I know Tabaimo is old news for most people, but it seems a fair bet that her animated film installations about post-1990s disaster struck Japan are going to be a huge hit at Venice this year. Cool Japan is over, Tokyo has dropped off the tourist map, and Tabaimo's work -- easy to consume as it is -- continues to capture compellingly the gloom and anxiety of contemporary Japan. It is Japan as the world now finally sees it after March 2011. It's not the whole story; but there is a lot of truth in it. All through the lens of a typical mid 1970s born post-bubble child, who was too young to have enjoyed the 1980s, and who has instead grown up through the bursting of the bubble, the 1995 zero year, the long slide of the 2000s, the 2008 crash, and now 2011. Live through this, she says.

Hopefully, then, the time is right for the West to finally start understanding. I met Tabaimo at Louisiana in Copenhagen in 2008, where she had to put up with the indignity of one of her most harrowing works, Public ConVENience (2006), being presented as part of a naive celebration of Japanese Manga Art. She was furious, but there was nothing to be done. Superflat and Little Boy had set every agenda. Clueless Western curation has done her no favours, even as her popularity and recognition has grown through the past decade. But I am sure that in the hands of Osaka National Museum's Yuka Uematsu -- herself part of a new generation of smart young internationally savvy Japanese curators -- the show at the Japanese Pavilion in Venice will set the right tone at last.

I just saw for the first time her original graduation piece, Japanese Kitchen (1999) at Hara Museum, Tokyo, yesterday. It is a juvenile piece, designed to provoke and shock, but it contains all the essense of Tabaimo in one concentrated, inspired dose. Those delicious animated colours, the wobbly, sickening images. That slightly off-beat Monty Pythonesque portrait of Japan that so easily seduces. The scraping of a discordant violin. The sarcastic little subtitles. The hum of a radio weather broadcast, and the screaming of a politician inside a microwave. Someone punching holes violently in a paper screen. A despondent salary man, sitting in the fridge, waiting to have his head severed and put in the pot. The final horror. Postmodern Japanese gothic.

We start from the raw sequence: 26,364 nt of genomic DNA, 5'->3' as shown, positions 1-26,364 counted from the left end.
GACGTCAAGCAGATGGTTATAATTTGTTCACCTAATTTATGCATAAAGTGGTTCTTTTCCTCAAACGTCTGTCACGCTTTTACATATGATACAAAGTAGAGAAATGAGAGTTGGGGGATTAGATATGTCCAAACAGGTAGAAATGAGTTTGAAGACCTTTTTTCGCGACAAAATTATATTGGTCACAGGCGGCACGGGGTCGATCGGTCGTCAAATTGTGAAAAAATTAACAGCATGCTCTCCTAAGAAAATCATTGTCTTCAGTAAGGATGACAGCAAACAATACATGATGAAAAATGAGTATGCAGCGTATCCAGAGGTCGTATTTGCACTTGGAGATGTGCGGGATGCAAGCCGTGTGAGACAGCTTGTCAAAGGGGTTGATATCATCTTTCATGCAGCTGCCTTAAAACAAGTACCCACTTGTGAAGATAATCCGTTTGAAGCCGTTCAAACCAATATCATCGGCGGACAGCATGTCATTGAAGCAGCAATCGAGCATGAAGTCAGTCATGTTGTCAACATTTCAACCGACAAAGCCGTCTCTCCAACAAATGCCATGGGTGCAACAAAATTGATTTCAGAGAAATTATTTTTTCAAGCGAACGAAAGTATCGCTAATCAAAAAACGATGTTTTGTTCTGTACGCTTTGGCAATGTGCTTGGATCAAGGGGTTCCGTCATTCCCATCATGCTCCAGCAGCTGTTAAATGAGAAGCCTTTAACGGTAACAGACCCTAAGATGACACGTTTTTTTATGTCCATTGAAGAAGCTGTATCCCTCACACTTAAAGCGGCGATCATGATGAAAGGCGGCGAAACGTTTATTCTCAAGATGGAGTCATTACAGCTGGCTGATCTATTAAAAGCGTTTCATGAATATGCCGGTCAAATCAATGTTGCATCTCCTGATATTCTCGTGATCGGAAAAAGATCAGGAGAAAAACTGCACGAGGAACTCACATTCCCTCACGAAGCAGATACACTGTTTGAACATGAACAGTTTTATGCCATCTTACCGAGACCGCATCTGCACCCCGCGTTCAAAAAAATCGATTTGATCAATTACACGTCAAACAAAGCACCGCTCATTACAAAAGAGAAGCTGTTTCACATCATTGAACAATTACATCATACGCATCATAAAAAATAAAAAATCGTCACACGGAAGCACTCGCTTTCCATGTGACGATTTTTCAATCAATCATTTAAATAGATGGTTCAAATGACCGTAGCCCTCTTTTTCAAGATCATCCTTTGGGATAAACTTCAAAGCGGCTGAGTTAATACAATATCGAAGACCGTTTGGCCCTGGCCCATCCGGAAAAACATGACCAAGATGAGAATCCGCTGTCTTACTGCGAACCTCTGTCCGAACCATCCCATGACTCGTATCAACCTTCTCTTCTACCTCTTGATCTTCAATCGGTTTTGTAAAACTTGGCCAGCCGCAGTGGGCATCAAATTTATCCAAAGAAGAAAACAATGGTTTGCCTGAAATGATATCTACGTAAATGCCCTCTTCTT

Above all, like many of her later works, the installation creates its own unique environment. Japanese Kitchen is literally a wooden box, into which the viewer has to step. At Hara, most Japanese visitors were unable to bring themselves to walk, profanely, into the room with their shoes on -- even though that is the clear instruction. From inside the little box, all perception is directed at the windows, by the stage of warped Tatami leading up to the screen. There is meant to be no escape. A story unfolds on the central screen -- an overweight housewife at work in a kitchen -- with side panels offering alarming high rise window views out into some depressed suburb of the big city. Simple lines capture the visual landscape of the Japanese city; the power lines scarring the sky, the ugly prefab architecture. Bugs crawl across the screen. A couple of schoolgirls pass by laughing. Then bodies start falling from the sky.

Apparently about 90 people a day commit suicide in Japan. An annual tally of about 30,000. A small town in the provinces somewhere. Its a grim reflection. After the final gun shot, bodies lay strewn briefly in the streets. The screens close again. All we are left with is an immaculate hinomaru. Red on white. The video begins again ...

While the obvious social reading of her work, and the easy televised narratives are the first reason why her work is so immediately successful, it is obvious that Tabaimo's real strengths run much deeper. With a strong family support team -- her older sister goes everywhere with her -- Tabaimo's work in the twelve or more years since 1999 has only got better as it became more abstract and less didactic, and she experimented with all kinds of 3-D installation and sound affects. The recent small book of images and poetry is like a ground work of visual archetypes: Tabaimo's world, A-to-Z. She is, reputedly, a workaholic, driven and singular in her vision. Still only 36, she remains the artist of her generation most likely to put Japanese contemporary art back on the map.





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